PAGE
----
Wary Of Crossing China, Most Of SE Asia Quiet On New Taiwan President-Elect – Analysis


By Camille Elemia

Taiwan is a major investor and trading partner with Southeast Asia but most governments in the region only responded guardedly to the victory of a pro-independence candidate in the democratic island’s election last weekend, for fear of upsetting China, analysts said.

While the Philippine leader congratulated Taiwan’s Lai Ching-te who will take office as president in May, having bested two candidates viewed as pro-Beijing, most governments in the region kept their counsel – other than Myanmar’s junta which gave a fulsome statement of support for China’s sovereignty claim over Taiwan.

Experts such as Don McLain Gill, a lecturer at Manila De La Salle University, said that’s because the overriding concern of Southeast Asian nations is to preserve the region’s fragile peace.

Additionally, China’s power and economy also ensure Southeast Asian nations keep a low profile, they said.

“[R]egional states will still remain pragmatic in their engagements,” with China, Gill told BenarNews after the Taiwan presidential election.

“No Southeast Asian state seeks to provoke the security environment given that many are rationally engaging with China based on the objective reality of geography, power asymmetry, and economic dependence,” he added.

Beijing has maintained that Taiwan is part of its territory, with Chinese President Xi Jinping saying reunification is inevitable. 

Following Lai’s victory in Taiwan, Chen Binhua, spokesperson for China’s Taiwan Affairs Office told Beijing’s state-run news agency, Xinhua, that the DPP “cannot represent the mainstream public opinion on the island.”

Beijing and Washington compete for influence in Southeast Asia, given the region’s proximity to both China and Taiwan.

And member-states of the Association of Southeast Asian Nations (ASEAN) have been performing a tightrope act, trying to maintain friendly relations with both superpower, even though five bloc members have territorial claims or maritime boundaries in the South China Sea that overlap with the sweeping claims of China.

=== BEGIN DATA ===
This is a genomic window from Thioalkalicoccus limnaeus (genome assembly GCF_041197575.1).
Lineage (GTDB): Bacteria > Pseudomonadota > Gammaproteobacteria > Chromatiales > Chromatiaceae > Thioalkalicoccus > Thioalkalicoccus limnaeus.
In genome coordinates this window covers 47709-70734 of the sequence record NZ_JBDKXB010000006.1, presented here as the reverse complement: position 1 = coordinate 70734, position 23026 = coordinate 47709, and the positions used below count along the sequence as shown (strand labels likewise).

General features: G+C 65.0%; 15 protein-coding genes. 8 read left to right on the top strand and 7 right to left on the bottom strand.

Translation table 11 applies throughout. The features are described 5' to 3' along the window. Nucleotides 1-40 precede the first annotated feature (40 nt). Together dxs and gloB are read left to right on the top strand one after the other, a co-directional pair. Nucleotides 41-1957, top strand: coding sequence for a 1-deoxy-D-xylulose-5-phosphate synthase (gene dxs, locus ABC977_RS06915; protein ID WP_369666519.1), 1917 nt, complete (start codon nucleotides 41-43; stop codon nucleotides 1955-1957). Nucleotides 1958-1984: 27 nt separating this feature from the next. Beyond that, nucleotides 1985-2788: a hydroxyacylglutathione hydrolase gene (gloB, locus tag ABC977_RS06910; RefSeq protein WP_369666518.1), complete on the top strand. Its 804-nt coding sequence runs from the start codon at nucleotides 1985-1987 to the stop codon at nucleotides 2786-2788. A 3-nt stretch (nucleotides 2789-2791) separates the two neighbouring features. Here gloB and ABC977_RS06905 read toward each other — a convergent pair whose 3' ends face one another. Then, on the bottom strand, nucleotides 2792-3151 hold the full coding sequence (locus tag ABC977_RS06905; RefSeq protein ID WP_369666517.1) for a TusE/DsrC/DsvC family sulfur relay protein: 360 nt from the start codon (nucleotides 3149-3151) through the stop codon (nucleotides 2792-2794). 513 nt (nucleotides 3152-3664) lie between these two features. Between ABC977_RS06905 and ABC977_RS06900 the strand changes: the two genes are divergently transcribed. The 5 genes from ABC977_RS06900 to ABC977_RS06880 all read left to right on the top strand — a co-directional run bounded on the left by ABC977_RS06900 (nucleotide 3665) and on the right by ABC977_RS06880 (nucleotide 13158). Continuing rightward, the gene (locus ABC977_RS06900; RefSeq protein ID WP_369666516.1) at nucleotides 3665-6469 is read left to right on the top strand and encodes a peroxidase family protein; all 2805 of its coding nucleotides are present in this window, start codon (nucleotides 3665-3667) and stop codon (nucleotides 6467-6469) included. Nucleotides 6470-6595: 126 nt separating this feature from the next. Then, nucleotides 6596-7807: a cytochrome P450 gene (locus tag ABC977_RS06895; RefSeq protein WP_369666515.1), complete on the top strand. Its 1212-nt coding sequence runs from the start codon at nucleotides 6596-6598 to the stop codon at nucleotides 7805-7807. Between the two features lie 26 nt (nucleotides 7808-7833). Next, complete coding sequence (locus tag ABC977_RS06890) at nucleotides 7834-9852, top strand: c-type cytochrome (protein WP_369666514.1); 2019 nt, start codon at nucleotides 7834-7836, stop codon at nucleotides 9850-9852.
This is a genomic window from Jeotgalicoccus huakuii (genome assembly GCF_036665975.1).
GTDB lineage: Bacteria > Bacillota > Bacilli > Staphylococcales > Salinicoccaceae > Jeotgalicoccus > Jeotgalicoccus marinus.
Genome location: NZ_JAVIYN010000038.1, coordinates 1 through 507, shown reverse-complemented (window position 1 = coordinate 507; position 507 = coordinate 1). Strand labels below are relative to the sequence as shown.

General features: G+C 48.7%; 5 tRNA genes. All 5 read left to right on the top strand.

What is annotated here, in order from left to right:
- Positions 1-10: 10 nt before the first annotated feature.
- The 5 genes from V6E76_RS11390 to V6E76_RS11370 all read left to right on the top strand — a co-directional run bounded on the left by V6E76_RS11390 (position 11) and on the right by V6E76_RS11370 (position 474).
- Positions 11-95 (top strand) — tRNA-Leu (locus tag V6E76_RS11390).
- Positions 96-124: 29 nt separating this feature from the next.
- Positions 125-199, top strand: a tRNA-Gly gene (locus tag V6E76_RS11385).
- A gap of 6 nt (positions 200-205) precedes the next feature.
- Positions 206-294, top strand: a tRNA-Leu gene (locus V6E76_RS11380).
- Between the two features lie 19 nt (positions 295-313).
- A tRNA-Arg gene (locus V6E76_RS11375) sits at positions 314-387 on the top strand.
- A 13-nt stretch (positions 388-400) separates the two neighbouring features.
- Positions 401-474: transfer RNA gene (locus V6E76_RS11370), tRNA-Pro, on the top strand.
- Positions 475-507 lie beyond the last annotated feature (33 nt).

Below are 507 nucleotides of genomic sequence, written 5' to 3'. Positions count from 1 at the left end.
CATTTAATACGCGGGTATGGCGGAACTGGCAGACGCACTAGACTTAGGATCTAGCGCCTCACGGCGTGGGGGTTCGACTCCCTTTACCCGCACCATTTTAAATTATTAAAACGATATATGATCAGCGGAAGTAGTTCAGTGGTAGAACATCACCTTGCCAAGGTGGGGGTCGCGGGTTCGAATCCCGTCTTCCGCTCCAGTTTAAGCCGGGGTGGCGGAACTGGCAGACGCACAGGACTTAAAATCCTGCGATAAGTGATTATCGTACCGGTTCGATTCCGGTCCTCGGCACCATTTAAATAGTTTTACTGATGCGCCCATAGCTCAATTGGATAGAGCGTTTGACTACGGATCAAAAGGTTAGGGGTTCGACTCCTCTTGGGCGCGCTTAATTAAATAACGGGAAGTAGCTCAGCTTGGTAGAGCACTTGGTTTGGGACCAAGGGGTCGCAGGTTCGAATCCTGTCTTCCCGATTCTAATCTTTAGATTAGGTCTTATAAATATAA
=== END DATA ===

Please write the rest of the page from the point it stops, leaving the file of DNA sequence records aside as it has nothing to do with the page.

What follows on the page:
Washington espouses a “one China Policy” that takes no position on sovereignty over Taiwan. Beijing’s “one China principle” holds that the People’s Republic of China is the only legitimate government of China, and that the island of Taiwan is an inalienable part of China.

While acknowledging Beijing’s position, Washington does not take a stance on its validity.

Of the ASEAN members, military-ruled Myanmar has perhaps shown the most support for China, saying in a statement Monday that “Taiwan is an integral part of the People’s Republic of China.”

Myanmar reiterated its unwavering support for China and said it opposed those “who supported Taiwan’s separation and independence and meddling in other countries’ internal affairs.”

Kwei-Bo Huang, at the National Chengchi University College of International Affairs in Taipei, sees no change in Southeast Asian countries’ policy on China.

“Economically collaborating with Taiwan while politically [being cautious of] any closer contact with Taiwan remains to be seen in Southeast Asia,” Huang, vice dean and associate professor of diplomacy at the university, told BenarNews.

Lai’s government could pose a potential threat to the region if “it cannot hold a self-restrained and less provocative policy toward Beijing,” Huang said.